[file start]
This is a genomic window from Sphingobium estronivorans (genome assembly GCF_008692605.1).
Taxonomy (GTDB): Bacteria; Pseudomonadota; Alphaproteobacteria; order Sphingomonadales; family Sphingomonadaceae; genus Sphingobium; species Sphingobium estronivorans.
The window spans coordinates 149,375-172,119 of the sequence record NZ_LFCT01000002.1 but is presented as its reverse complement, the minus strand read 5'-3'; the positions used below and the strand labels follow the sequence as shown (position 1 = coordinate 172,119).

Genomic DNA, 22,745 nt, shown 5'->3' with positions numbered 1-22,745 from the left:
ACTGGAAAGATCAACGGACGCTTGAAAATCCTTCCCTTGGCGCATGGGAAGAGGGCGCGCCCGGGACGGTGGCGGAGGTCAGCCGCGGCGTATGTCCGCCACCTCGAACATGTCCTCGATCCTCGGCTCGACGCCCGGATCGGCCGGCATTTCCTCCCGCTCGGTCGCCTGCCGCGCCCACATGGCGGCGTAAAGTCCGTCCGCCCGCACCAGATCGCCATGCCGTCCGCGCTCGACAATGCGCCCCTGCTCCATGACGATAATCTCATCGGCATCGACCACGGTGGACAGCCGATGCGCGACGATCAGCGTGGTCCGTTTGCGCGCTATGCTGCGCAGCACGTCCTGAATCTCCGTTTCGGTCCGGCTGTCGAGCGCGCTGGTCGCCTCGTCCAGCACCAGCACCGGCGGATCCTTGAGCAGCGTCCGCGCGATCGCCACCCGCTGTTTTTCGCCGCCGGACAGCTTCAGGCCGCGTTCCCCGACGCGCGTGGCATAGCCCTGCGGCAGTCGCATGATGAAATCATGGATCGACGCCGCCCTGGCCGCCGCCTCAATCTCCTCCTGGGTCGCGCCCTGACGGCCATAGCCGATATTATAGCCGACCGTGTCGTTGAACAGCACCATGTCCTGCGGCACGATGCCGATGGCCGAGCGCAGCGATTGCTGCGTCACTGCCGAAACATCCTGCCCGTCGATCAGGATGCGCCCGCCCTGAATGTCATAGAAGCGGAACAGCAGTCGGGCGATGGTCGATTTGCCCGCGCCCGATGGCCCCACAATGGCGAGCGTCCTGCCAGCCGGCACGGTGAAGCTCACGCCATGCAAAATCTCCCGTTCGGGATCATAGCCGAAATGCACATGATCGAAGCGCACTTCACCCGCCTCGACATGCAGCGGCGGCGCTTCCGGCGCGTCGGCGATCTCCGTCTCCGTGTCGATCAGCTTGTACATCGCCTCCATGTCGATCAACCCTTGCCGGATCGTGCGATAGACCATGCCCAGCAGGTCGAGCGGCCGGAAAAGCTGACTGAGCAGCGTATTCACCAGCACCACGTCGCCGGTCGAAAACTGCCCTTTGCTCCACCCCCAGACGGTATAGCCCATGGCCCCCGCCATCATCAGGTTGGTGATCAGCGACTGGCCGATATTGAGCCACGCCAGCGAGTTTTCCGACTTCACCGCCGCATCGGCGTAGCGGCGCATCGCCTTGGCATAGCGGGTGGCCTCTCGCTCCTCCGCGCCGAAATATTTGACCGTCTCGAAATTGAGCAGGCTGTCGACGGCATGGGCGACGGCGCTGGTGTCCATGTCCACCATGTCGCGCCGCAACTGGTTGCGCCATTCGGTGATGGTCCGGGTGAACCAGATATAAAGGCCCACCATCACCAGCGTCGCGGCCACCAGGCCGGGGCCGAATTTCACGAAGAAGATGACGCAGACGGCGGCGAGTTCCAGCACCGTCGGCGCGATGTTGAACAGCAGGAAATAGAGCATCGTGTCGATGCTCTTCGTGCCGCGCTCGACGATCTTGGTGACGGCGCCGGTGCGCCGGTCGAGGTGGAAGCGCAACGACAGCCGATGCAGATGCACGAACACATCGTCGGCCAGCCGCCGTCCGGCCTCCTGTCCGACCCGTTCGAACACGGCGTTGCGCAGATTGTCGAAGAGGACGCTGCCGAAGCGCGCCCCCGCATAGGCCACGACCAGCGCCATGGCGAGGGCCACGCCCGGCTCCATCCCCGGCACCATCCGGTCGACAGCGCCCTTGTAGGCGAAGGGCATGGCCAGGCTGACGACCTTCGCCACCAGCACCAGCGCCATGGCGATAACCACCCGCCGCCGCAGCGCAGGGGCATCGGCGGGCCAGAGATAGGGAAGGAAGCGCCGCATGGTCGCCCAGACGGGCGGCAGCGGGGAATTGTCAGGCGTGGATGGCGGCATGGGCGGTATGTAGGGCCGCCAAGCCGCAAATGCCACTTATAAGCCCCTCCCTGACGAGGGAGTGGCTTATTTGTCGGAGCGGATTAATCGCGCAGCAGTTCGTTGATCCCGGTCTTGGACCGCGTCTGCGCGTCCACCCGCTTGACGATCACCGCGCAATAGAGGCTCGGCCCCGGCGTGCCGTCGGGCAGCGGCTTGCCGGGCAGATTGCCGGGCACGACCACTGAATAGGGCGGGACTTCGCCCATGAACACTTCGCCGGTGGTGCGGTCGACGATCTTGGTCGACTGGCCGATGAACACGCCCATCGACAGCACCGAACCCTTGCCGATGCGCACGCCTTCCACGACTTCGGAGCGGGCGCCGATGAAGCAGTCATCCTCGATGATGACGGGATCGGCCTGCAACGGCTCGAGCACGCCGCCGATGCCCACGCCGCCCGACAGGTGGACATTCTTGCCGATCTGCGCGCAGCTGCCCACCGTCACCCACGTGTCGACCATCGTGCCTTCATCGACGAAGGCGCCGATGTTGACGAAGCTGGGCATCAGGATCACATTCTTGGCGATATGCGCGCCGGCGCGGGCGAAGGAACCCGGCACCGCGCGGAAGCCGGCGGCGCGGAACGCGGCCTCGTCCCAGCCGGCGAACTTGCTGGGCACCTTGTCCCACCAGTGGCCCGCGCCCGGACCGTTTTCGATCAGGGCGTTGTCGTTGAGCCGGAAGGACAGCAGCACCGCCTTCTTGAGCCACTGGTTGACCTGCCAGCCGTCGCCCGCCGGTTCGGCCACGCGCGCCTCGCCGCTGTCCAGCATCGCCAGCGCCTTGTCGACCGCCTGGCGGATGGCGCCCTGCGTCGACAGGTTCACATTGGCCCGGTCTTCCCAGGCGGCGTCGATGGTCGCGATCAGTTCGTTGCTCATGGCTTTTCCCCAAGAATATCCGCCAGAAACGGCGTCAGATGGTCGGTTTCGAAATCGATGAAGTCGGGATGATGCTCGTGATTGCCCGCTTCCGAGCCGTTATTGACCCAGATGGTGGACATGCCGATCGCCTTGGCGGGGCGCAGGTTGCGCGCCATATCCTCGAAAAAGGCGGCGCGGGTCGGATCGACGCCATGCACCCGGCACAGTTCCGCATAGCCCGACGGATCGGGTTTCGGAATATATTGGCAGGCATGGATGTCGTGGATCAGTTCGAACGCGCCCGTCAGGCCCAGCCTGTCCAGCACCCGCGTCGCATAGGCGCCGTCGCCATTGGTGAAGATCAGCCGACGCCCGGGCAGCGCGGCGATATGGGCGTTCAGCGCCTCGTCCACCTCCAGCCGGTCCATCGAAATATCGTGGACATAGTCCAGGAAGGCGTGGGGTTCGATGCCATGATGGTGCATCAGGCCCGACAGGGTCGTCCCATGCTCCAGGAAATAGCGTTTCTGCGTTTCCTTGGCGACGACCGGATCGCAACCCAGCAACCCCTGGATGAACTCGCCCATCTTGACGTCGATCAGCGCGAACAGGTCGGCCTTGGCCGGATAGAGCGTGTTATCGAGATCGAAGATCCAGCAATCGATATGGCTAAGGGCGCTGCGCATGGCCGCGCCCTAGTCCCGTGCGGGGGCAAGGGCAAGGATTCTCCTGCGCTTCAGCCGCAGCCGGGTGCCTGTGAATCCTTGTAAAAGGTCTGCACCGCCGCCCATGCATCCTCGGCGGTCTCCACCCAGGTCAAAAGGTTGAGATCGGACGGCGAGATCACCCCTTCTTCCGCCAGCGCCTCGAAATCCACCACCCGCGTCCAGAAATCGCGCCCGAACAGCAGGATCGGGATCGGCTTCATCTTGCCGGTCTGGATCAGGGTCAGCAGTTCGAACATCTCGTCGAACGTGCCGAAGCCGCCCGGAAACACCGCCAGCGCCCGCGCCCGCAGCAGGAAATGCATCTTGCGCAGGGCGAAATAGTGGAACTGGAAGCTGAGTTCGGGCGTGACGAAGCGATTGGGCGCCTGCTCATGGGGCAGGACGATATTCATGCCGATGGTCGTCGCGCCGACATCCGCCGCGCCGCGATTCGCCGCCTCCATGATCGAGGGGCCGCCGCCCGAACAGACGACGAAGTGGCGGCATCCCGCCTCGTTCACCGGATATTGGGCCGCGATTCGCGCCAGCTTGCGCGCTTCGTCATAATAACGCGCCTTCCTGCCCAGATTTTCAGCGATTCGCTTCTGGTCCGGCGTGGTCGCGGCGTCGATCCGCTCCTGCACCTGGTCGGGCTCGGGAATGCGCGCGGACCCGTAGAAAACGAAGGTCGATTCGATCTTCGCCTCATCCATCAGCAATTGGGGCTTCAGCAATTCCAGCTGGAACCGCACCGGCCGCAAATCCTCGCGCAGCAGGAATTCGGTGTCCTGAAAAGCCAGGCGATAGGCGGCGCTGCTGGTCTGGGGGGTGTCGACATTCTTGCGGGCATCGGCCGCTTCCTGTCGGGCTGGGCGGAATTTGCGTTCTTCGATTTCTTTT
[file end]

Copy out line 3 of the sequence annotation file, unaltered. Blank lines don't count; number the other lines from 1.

The window spans coordinates 149,375-172,119 of the sequence record NZ_LFCT01000002.1 but is presented as its reverse complement, the minus strand read 5'-3'; the positions used below and the strand labels follow the sequence as shown (position 1 = coordinate 172,119).